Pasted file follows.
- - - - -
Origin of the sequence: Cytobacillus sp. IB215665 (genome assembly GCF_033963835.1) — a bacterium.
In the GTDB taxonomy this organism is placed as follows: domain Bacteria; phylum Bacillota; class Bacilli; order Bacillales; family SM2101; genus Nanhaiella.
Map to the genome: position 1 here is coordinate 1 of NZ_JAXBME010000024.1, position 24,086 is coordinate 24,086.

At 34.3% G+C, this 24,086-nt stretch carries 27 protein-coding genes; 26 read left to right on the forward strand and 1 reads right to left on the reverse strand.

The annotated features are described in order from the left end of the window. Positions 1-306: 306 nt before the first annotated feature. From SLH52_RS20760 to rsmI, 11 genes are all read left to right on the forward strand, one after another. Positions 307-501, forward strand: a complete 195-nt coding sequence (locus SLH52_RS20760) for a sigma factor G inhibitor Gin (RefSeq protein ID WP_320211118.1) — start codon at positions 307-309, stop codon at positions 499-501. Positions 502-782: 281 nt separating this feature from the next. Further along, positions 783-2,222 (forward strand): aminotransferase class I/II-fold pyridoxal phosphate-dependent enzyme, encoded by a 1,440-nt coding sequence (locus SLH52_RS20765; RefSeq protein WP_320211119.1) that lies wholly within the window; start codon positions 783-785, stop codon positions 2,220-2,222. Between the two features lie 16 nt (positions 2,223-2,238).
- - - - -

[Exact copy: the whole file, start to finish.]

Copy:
Origin of the sequence: Cytobacillus sp. IB215665 (genome assembly GCF_033963835.1) — a bacterium.
In the GTDB taxonomy this organism is placed as follows: domain Bacteria; phylum Bacillota; class Bacilli; order Bacillales; family SM2101; genus Nanhaiella.
Map to the genome: position 1 here is coordinate 1 of NZ_JAXBME010000024.1, position 24,086 is coordinate 24,086.

At 34.3% G+C, this 24,086-nt stretch carries 27 protein-coding genes; 26 read left to right on the forward strand and 1 reads right to left on the reverse strand.

The annotated features are described in order from the left end of the window. Positions 1-306: 306 nt before the first annotated feature. From SLH52_RS20760 to rsmI, 11 genes are all read left to right on the forward strand, one after another. Positions 307-501, forward strand: a complete 195-nt coding sequence (locus SLH52_RS20760) for a sigma factor G inhibitor Gin (RefSeq protein ID WP_320211118.1) — start codon at positions 307-309, stop codon at positions 499-501. Positions 502-782: 281 nt separating this feature from the next. Further along, positions 783-2,222 (forward strand): aminotransferase class I/II-fold pyridoxal phosphate-dependent enzyme, encoded by a 1,440-nt coding sequence (locus SLH52_RS20765; RefSeq protein WP_320211119.1) that lies wholly within the window; start codon positions 783-785, stop codon positions 2,220-2,222. Between the two features lie 16 nt (positions 2,223-2,238).